The U.S. auto industry has long feared an onslaught of cheap cars from Chinese brands like Chery, Geely, and BYD.
But it's more likely that established global automakers will be the first ones to bring Chinese-made cars to the Americas.
The United States market poses tricky political problems for selling a Chinese-made car, but that hasn't stopped General Motors from exporting a Chinese model to South America.
Yesterday, Shanghai GM--a joint venture between the Chinese SAIC Motor Corp. and General Motors--sent the first Chevrolet New Sail models to Chile. The model, introduced last January, costs as little as $8,500 in China. The company plans to offer it in other South American countries, as well as northern Africa and some Middle East countries as well.
The Chevy New Sail is "the first locally developed and manufactured passenger car from an international brand to be exported," said Terry Johnsson, Shanghai GM vice president of vehicle sales, service and marketing, calling the car a "breakthrough" in the company's strategy to export products originally designed for the Chinese market.
And the U.S. arrival of those cheap cars from Chinese makers? It may be a long time coming.
The Chinese auto market--already the largest in the world--is growing rapidly, with pent-up demand from families and an emerging middle class who view vehicles as a status symbol. Local carmakers may find it easier and more profitable to satisfy booming demand at home than to export halfway around the world.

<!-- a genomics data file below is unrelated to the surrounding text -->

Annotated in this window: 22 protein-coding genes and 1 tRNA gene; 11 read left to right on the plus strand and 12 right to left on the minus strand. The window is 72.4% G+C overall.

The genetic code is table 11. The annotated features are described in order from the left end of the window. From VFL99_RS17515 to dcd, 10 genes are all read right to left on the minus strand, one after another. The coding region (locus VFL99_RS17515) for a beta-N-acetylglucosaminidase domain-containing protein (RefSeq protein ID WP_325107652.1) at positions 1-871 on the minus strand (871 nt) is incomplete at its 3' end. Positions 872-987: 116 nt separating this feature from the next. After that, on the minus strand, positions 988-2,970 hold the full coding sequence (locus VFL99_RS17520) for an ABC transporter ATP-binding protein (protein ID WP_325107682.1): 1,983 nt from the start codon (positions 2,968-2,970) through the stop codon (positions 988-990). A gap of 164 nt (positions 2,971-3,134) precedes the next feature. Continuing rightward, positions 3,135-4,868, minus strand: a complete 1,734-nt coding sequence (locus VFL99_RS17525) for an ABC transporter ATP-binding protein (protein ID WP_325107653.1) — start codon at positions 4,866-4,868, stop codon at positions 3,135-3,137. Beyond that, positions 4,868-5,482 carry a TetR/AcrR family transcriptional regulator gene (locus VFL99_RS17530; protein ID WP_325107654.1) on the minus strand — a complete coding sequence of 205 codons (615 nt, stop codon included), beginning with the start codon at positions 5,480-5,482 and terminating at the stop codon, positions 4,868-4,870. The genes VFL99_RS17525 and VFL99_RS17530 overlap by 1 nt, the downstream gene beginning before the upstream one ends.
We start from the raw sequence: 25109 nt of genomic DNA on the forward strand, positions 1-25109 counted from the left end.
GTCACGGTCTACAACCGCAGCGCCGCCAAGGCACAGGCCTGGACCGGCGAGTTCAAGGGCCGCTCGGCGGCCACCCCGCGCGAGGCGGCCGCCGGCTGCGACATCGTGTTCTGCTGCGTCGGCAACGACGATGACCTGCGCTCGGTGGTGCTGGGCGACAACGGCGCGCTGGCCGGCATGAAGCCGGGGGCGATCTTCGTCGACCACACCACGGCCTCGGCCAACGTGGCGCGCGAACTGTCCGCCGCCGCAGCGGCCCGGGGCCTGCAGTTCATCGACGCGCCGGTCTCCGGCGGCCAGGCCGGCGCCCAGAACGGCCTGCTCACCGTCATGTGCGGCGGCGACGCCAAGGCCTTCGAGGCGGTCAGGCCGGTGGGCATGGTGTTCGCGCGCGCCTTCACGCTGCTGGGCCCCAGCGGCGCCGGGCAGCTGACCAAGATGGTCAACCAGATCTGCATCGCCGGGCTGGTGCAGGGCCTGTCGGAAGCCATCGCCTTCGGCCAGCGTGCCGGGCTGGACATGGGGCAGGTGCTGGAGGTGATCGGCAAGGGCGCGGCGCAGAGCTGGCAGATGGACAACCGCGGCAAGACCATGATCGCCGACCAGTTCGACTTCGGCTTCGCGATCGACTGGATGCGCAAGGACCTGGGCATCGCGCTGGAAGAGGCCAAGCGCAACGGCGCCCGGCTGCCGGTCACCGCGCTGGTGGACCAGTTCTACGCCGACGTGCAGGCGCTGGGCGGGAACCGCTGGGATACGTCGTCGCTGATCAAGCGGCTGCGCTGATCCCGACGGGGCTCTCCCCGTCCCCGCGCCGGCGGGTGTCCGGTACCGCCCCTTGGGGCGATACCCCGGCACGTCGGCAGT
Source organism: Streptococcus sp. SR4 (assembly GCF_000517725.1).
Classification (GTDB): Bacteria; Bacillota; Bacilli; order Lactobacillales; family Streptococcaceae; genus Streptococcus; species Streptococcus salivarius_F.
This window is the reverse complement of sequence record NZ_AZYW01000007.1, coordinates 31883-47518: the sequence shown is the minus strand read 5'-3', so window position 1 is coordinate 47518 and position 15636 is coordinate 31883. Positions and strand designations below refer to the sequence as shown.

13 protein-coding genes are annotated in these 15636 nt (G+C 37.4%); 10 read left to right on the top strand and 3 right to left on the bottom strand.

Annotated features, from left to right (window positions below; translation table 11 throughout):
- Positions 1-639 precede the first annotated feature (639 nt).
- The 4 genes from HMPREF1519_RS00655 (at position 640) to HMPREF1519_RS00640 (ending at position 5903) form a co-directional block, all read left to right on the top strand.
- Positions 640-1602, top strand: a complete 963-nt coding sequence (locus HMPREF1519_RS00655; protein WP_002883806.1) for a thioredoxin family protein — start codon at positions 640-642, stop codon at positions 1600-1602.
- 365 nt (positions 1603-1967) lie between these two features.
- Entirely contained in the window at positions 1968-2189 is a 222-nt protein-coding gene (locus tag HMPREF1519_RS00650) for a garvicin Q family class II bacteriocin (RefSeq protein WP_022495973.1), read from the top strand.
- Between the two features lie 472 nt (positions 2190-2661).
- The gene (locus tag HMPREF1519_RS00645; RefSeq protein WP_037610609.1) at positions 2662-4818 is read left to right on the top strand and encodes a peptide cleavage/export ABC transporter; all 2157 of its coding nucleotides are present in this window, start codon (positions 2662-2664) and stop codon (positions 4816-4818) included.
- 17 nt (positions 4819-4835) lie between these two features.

Unlike English, German, Japanese, and Korean manufacturers before them, the domestic market may be more than large enough to satisfy the lofty growth aspirations of Chinese automakers.
Moreover, the U.S. car market is the most challenging in the world. Selling cars in the U.S. would be prestigious for a Chinese brand, but sky-high consumer expectations for quality, durability, and maintenance intervals, combined with fearsome safety and emissions regulations, make entering the U.S. a huge and costly challenge.
With first-time car buyers in China unlikely to be particularly critical or discerning, and seemingly limitless growth at home, Chinese makers may decide the U.S. market is one they can ignore for a while--if not completely.
This story originally appeared at The Car Connection